Though Cronenberg and Mortensen have been labeled chauvinists—the former for writing underdeveloped women characters and the latter, more recently, for dismissing Julia Ducournau’s Titane as a knockoff of Cronenberg’s CrashCrimes is led by the strength of its mostly female cast. From Timlin as a custodian-dressed coquette to the mischievous Dani and Berst (Nadia Litz and Tanaya Beatty), sapphic techno mechanics obsessed with the “Snarc” robot that can be digitally manipulated to extract tumoral organs, women play more active roles than men as agents of change. Looking like Clint Eastwood dressed as the Grim Reaper for Halloween, Saul skulks around in a black cloak through abandoned alleys and naval yards. Helpless to his overzealous insides, his character is campier than Caprice, though similarly single note; tonally the film can be reminiscent of Blade Runner or even Brazil, but unlike these movies, Crimes insists, awkwardly at times, on its own thematic heft. “The digestive system…the circulatory system…the lymphatic system…” Timlin sputters sultrily at the prospect of clandestine organs sprouting up inside Saul. After moments like these, it’s hard to take a scene of the dissection of a boy’s cadaver seriously; the ambiguous tonal shifts rather cruelly force us to discern whether to be appalled or become gradually desensitized, and the process doesn’t always feel purposeful.

At the same time, the chiaroscuro lighting and artful editing of surgical violence take on greater visual potency with each theatrical organ removal. As Saul’s and Caprice’s audience lurches forward to record via “ring-cams” their performances, our own voyeurism feels ever more fraught. If surgery is the “new sex” at the vanguard of high art, it begs the question of how art and sex are themselves forms of spectacular exposure in an increasingly visual—and filtered—media landscape. After all, how much arousal today is prompted by witnessing staged sex on smartphone screens?And aren’t operating rooms still called “theaters” in Britain—a callback to the Renaissance, when dissections were performed in anatomical amphitheaters to the delight of paying viewers? In terms of our incessantly refreshed social media feeds, is our hunger for constant vulnerability among celebrities in the form of “authentic” pics and confessional posts truly that far from salivating at the sight of a stranger’s shiny entrails? If someone “opens up” about emotional damage or a traumatic event, is not our ravenous curiosity vaguely pornographic?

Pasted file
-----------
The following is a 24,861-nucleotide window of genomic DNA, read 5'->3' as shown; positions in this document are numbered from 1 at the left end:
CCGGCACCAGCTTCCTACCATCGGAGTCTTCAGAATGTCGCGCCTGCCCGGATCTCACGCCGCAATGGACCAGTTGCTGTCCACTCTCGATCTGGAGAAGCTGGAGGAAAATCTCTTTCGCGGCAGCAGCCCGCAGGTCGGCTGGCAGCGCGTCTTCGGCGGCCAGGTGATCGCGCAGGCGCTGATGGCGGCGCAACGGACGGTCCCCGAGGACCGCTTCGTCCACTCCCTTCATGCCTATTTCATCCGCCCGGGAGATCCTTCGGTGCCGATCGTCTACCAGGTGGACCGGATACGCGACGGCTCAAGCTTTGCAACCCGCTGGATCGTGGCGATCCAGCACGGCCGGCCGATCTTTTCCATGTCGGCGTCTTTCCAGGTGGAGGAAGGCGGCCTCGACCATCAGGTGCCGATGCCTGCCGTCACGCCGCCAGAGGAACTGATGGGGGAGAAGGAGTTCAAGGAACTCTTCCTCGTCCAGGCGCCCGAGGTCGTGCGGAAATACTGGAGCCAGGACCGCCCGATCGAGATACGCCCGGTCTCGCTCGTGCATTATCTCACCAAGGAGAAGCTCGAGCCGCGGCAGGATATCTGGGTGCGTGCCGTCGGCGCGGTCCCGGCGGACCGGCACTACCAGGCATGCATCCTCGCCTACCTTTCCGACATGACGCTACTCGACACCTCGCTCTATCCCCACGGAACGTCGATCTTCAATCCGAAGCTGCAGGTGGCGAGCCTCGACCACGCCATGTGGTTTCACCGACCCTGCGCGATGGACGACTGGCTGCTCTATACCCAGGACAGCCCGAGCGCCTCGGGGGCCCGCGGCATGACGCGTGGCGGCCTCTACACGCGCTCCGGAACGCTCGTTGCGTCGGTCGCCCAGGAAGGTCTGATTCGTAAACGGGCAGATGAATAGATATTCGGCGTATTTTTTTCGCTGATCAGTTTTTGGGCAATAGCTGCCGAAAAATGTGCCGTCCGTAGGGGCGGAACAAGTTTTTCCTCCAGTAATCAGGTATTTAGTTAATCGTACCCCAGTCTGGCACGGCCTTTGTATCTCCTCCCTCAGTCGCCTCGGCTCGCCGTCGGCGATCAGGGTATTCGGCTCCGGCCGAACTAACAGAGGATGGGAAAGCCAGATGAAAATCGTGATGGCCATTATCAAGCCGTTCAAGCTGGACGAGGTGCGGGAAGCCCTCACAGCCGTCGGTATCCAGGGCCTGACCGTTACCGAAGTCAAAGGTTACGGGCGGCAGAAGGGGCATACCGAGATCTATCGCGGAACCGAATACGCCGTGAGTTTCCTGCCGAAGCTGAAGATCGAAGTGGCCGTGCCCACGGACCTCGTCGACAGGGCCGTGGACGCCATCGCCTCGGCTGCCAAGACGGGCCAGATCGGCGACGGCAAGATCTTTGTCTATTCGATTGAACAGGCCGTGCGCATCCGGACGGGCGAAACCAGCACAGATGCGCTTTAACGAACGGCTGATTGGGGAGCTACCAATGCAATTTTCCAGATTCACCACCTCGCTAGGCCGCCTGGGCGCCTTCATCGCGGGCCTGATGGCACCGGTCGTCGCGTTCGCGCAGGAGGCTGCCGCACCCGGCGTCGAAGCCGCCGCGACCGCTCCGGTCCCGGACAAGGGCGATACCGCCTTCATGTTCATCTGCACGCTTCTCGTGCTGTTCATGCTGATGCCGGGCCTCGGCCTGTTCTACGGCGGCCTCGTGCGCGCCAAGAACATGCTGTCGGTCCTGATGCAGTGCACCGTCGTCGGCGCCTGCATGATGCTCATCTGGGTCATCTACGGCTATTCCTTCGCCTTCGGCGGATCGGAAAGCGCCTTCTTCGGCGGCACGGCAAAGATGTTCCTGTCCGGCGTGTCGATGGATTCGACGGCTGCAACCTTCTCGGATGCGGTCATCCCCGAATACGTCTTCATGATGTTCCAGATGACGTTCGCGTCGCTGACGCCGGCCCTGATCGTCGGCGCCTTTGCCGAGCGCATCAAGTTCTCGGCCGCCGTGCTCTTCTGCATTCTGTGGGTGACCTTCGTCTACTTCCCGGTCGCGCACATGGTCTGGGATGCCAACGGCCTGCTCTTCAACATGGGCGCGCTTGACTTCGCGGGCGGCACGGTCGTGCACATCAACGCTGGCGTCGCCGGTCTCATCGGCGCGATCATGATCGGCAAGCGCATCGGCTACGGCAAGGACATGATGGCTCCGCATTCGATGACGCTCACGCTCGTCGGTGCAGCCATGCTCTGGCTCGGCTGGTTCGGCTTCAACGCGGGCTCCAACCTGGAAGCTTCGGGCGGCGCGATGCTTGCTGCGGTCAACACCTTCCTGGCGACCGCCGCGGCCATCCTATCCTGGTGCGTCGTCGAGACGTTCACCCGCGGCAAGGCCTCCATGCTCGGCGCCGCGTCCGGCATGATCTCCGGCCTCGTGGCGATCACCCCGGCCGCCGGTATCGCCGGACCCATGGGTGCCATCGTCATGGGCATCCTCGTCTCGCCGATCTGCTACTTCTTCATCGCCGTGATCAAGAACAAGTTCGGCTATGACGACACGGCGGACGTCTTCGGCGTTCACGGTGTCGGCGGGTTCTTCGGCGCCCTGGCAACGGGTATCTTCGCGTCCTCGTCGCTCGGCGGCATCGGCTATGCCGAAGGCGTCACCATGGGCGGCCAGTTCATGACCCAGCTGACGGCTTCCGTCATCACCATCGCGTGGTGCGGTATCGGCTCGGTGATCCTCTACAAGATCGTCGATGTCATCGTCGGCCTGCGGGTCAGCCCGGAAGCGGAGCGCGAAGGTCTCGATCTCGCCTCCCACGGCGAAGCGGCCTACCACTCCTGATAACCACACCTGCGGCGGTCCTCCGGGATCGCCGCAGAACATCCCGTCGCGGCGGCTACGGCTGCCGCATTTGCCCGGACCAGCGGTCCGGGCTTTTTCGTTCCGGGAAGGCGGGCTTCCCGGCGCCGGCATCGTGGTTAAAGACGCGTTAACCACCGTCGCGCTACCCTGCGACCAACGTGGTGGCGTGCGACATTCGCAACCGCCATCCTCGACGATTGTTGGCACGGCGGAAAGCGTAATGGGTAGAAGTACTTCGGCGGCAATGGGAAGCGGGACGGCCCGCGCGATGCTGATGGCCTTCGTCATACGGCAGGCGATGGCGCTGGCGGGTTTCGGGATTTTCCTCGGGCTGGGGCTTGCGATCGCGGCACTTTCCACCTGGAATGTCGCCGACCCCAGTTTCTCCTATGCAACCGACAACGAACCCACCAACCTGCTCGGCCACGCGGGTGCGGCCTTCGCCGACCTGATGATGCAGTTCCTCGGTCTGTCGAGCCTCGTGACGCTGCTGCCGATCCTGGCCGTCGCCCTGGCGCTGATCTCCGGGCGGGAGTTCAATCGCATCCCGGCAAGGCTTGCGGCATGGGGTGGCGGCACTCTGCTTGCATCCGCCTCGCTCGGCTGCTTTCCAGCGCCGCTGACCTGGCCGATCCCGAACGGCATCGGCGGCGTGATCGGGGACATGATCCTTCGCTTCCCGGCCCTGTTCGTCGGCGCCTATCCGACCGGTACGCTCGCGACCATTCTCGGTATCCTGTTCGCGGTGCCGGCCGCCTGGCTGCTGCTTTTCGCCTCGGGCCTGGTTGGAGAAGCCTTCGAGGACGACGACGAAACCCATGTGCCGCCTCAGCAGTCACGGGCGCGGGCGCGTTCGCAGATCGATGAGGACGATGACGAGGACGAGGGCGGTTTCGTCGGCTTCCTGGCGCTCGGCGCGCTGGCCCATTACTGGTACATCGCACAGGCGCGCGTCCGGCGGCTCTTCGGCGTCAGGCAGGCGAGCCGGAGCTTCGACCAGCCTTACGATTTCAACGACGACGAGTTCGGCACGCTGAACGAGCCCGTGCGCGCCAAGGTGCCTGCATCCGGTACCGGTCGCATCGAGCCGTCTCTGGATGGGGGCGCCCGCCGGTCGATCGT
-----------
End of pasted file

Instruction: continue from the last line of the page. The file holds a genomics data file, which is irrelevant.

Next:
Expanding on Antonin Artaud’s notion of a “theater of cruelty,” one that signifies “rigor, implacable intention and decision, irreversible and absolute determination,” Nelson is attracted to a kind of surgical “precision, sharpness, [and] rigor” available in certain types of art, but she is equally wary of how access to visual stimuli might dull, even “deaden,” the viewer’s moral senses. Artaud “did not live to see the piece…published shortly after 9/11,” she writes, “in which French philosopher Jean Baudrillard called the terrorist attack… ‘our theater of cruelty, the only one left to us.’” Neither, she emphasizes, “did [Artaud] live in an age of, say, beheadings available for casual viewing on YouTube.” When Cronenberg penned the original script for Crimes twenty years ago, our access to international crises was limited to a handful of news channels, our digital access to one another’s “private” lives relegated to LiveJournal or MySpace. The variety of voyeuristic platforms on offer today staggers in comparison.

When an underground “Inner Beauty Pageant” courts Saul as a contestant, he’s flattered, but perturbed: his “art” comes from deliberately—very publicly—removing his renegade organs, rather than accepting their presence. “We bring control to anarchy,” explains Caprice, defending the merit in their bloody recitals. That cancer—itself a form of biological anarchy—has long been correlated to exposure to environmental ills makes the film feel as harrowingly plausible as it is, often, risibly over the top. And it is compelling, if disquieting, to think of our bodies as corporally assimilating to an ever less organic world—just as we have already accrued a cyborgian tendency to outsource much of our memory to digital devices. Crimes of the Future broods on these tensions, but, like most worthwhile art, refuses to resolve them.

“Let us create a map that will guide us into the heart of darkness,” Caprice declares with gravitas before slicing in a final time at the film’s climax. For this body horror tour de force—both her performance art and the film for which it serves as a foil—what excites us sexually and aesthetically are the same, and just as likely to entice as repulse. In this regard, Cronenberg—with his ability to simultaneously stun and sicken, dazzle and disgust—might be taken as a cruel artist, the cruelty of his film taken to, in Nelson’s words, “diagnose,” so as to resist, the cruelty of the greater world, or at least the world of the future.